CLARKSVILLE, Tenn. (WTVF) — Here's something you're going to want to pay attention to. Scammers are wiping out the bank accounts of unsuspecting consumers across the country. They have figured out how to get into your bank accounts and then steal your savings. They do it by convincing you that they're with your bank.
It all starts with a text from what appears to be your bank, alerting you of possible fraud.
It was just another Saturday afternoon for Kizzy Broaden in her Clarksville salon when she got a text that appeared to be a fraud alert from her bank, only it wasn't.
Broaden had gotten texts like this before from her bank and this one seemed to come from the same Bank of America number as the others. It even included the last four digits of her account. So, she quickly replied, no, she had not just tried to make a purchase in Houston, Texas.
"Then, the next message came through from them and it says, 'Thank you. The transaction has been blocked. No money has been deducted from your account and one of our representatives will be reaching out to you shortly,'" Broaden recalled.
Soon after, her phone rang. Again, she said, nothing seemed out of the ordinary.
"The man identified himself as a David Singletary with Bank of America's Fraud Department and they actually called from the Bank of America number that is located on the back of my debit card," Broaden explained.
But, within minutes, the man had cleared out Broaden's personal savings and checking accounts as well as both of her salon's accounts with B of A.
Former FBI agent and cyber security expert Scott Augenbaum says no one is safe.
"If you get an email or a text message from your bank or your credit card company or anyone asking you to do something, pick up the phone and call the bank's telephone number. Don't call back to the number that sent you the text, but realize the cybercriminals are scamming us," he said.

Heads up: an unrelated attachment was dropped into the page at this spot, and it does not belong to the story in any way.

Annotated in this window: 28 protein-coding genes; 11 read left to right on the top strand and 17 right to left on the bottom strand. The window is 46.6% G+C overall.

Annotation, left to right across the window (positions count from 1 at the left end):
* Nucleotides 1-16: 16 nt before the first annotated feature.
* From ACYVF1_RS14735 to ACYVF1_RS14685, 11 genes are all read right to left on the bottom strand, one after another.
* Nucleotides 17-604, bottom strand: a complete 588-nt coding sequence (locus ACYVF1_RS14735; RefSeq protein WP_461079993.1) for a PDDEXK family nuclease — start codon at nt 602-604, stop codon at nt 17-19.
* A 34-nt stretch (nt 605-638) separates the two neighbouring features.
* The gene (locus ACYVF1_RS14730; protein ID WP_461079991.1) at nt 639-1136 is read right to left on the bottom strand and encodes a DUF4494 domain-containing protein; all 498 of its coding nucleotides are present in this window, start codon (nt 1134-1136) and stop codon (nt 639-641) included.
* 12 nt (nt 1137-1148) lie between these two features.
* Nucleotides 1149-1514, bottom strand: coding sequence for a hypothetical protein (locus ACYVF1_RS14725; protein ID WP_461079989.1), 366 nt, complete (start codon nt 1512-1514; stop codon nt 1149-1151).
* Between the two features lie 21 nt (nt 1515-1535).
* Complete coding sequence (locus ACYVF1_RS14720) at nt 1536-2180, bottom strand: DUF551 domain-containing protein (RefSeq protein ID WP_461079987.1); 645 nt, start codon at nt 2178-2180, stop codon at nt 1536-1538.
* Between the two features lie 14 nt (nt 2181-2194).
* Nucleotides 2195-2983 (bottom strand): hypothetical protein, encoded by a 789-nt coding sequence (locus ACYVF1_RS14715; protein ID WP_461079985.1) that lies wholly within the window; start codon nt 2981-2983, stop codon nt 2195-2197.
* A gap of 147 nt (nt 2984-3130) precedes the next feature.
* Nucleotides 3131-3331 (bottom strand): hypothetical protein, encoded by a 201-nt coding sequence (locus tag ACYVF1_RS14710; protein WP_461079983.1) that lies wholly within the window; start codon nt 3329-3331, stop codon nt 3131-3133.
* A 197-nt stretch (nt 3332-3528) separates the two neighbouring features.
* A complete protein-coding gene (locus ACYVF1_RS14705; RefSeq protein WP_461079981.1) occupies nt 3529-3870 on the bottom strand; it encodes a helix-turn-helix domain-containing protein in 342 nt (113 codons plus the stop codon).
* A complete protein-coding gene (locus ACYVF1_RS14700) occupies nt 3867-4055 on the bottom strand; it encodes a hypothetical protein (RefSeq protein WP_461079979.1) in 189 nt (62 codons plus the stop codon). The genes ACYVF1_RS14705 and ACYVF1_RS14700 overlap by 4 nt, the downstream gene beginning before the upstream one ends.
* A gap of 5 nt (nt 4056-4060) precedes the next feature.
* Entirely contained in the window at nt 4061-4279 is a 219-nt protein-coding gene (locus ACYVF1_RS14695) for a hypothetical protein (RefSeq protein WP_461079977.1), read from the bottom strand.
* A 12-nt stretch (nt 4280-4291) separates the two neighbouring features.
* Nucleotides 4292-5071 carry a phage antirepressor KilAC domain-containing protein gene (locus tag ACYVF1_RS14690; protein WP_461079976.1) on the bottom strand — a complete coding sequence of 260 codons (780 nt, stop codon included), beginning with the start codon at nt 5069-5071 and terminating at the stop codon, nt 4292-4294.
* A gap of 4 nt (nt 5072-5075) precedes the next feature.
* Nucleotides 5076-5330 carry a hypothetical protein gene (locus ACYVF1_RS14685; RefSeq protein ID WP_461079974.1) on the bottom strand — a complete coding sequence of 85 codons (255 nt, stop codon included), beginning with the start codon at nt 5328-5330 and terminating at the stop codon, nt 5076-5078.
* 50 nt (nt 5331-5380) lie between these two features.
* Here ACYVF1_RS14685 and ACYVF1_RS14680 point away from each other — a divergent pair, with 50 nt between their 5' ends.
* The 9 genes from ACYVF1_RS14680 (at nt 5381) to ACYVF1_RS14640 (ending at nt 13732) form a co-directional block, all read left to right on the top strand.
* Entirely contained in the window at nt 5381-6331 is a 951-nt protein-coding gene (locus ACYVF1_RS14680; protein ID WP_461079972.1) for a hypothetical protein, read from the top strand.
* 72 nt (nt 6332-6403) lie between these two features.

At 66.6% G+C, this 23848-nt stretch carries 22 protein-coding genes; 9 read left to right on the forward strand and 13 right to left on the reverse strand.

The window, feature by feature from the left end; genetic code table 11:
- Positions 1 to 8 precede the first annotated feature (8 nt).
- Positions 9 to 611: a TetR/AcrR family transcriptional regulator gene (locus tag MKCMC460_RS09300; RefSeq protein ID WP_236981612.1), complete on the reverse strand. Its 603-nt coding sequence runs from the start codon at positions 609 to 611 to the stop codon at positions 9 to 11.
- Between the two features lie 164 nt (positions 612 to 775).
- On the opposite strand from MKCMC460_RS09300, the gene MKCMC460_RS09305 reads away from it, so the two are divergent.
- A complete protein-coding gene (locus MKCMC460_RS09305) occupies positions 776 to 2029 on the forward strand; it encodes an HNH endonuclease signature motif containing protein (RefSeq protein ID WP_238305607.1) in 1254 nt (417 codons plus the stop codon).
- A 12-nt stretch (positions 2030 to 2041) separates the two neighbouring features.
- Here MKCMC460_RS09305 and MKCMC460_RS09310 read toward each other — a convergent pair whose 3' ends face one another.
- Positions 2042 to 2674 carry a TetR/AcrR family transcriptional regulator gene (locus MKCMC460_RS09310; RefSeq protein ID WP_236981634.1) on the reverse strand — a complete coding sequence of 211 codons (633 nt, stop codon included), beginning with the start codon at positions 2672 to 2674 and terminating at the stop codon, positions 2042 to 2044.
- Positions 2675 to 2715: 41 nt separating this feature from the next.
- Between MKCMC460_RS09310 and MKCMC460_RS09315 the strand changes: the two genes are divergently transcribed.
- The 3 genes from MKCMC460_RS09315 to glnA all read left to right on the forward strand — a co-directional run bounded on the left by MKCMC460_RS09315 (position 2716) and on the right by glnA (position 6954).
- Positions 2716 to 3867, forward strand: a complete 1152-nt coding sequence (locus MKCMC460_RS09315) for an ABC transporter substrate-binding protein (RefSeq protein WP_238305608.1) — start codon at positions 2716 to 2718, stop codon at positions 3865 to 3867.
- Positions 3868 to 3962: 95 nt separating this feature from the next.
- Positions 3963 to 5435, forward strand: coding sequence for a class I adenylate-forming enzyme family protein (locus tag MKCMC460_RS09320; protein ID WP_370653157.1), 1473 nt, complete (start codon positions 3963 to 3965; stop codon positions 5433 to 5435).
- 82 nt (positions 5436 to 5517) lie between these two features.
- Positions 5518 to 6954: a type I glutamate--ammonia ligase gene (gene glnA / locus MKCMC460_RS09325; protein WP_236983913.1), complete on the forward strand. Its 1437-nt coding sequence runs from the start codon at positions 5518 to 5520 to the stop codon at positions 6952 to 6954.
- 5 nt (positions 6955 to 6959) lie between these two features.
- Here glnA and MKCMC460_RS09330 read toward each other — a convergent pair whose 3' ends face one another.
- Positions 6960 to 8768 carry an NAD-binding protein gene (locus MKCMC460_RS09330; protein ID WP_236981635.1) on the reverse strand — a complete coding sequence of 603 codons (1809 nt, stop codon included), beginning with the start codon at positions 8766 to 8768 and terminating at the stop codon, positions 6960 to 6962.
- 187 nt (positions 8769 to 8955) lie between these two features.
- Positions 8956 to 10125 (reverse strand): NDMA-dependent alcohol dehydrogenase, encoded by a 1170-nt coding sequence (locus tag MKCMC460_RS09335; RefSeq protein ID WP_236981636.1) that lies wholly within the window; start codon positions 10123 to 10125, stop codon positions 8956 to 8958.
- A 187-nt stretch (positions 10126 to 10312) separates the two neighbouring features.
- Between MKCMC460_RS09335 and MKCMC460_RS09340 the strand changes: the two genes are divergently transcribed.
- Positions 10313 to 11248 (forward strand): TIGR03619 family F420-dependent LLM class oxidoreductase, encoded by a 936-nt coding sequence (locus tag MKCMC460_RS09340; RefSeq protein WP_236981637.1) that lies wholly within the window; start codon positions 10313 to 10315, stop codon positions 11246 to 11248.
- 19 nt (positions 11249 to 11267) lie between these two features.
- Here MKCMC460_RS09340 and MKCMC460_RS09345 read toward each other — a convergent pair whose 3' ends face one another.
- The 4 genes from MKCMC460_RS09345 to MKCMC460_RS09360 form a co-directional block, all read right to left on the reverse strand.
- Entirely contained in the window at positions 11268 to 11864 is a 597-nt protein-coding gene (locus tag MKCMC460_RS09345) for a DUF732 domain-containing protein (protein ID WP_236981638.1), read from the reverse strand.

Not only did the scammer have Broaden's name and phone number, they also had the last four digits of her social security number and debit card.
Broaden said the scammer had other information about her bank accounts that someone would only know if they had accessed those accounts.
Augenbaum says the scammer probably had accessed her accounts.
"The cybercriminals have almost 8 billion usernames and passwords," he explained.
Once the cybercriminals figure out yours, it's not hard to do because so many people use the same email address and password for all of their accounts.
"They're probably in her bank account. They're looking around. They see everything. And now they go and they cut and paste a legitimate bank text message, and then they spoof it which means they fake it," Augenbaum told NewsChannel 5 Investigates.
It was this spoofing technology that made it appear to Broaden that the texts and phone calls were coming from her bank.
Broaden says the caller told her they would need to set up a new account and then he transferred her money using Zelle, an online payment app.
"They were setting up a Zelle thing with a Chase account, and I had no idea that that's what they were doing and that's how the money was taken out from my account, and it looked like that I had Zelle'd money from myself to myself," Broaden said.
It wasn't until later that afternoon when she was done at the salon that she discovered her money was gone. Immediately, she called Bank of America to report what had happened.
"She said you're the second call that she has had personally that day, that the scammer had gotten them," Broaden recalled.
Broaden is now trying to warn others, after learning the hard way, that if your bank texts or calls you to move your money, it's probably not your bank.
Augenbaum is also trying to warn people, recommending if you get a text or call like Broaden's, "Stop. Hang up! The banks will not ask you to do that, because once you transfer that money out, it's just like you gave cash away to the bad guy. You are not going to see it again."
After we reached out to Bank of America, the bank generously or replenished Broaden's accounts. But they didn't have to.
Cyber security experts recommend that you have your bank's phone number in your contacts so you can call them immediately if you ever get one of these texts or calls.
Also do not use the same password for all of your accounts. Change your passwords often and do not pick passwords that someone could easily guess. Also, if it's available, use multifactor authentication when you can.